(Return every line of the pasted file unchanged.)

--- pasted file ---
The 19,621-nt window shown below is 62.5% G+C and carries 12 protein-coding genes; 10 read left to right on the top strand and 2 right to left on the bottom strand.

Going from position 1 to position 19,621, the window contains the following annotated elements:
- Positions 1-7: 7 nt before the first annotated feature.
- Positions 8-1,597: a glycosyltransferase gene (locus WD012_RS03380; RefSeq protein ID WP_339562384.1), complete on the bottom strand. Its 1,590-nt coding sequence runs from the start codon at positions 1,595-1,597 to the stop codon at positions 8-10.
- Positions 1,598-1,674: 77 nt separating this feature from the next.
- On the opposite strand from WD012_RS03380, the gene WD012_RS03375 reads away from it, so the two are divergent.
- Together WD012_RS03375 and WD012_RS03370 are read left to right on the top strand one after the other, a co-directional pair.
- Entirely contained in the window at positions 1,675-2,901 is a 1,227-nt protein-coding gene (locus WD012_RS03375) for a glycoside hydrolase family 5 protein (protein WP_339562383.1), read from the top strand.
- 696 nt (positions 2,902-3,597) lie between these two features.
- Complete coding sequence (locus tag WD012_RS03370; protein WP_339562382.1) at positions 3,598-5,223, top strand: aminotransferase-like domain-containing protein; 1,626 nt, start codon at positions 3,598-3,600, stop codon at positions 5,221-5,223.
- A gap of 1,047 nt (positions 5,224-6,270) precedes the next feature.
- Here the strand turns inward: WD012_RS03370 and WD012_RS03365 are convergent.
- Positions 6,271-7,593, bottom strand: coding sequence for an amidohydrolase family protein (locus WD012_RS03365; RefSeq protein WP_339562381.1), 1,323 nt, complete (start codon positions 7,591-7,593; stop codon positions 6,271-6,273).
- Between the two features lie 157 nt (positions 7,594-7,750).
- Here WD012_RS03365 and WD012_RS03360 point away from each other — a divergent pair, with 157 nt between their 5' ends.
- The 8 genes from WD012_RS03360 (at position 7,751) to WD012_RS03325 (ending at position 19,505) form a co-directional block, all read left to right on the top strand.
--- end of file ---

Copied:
The 19,621-nt window shown below is 62.5% G+C and carries 12 protein-coding genes; 10 read left to right on the top strand and 2 right to left on the bottom strand.

Going from position 1 to position 19,621, the window contains the following annotated elements:
- Positions 1-7: 7 nt before the first annotated feature.
- Positions 8-1,597: a glycosyltransferase gene (locus WD012_RS03380; RefSeq protein ID WP_339562384.1), complete on the bottom strand. Its 1,590-nt coding sequence runs from the start codon at positions 1,595-1,597 to the stop codon at positions 8-10.
- Positions 1,598-1,674: 77 nt separating this feature from the next.
- On the opposite strand from WD012_RS03380, the gene WD012_RS03375 reads away from it, so the two are divergent.
- Together WD012_RS03375 and WD012_RS03370 are read left to right on the top strand one after the other, a co-directional pair.
- Entirely contained in the window at positions 1,675-2,901 is a 1,227-nt protein-coding gene (locus WD012_RS03375) for a glycoside hydrolase family 5 protein (protein WP_339562383.1), read from the top strand.
- 696 nt (positions 2,902-3,597) lie between these two features.
- Complete coding sequence (locus tag WD012_RS03370; protein WP_339562382.1) at positions 3,598-5,223, top strand: aminotransferase-like domain-containing protein; 1,626 nt, start codon at positions 3,598-3,600, stop codon at positions 5,221-5,223.
- A gap of 1,047 nt (positions 5,224-6,270) precedes the next feature.
- Here the strand turns inward: WD012_RS03370 and WD012_RS03365 are convergent.
- Positions 6,271-7,593, bottom strand: coding sequence for an amidohydrolase family protein (locus WD012_RS03365; RefSeq protein WP_339562381.1), 1,323 nt, complete (start codon positions 7,591-7,593; stop codon positions 6,271-6,273).
- Between the two features lie 157 nt (positions 7,594-7,750).
- Here WD012_RS03365 and WD012_RS03360 point away from each other — a divergent pair, with 157 nt between their 5' ends.
- The 8 genes from WD012_RS03360 (at position 7,751) to WD012_RS03325 (ending at position 19,505) form a co-directional block, all read left to right on the top strand.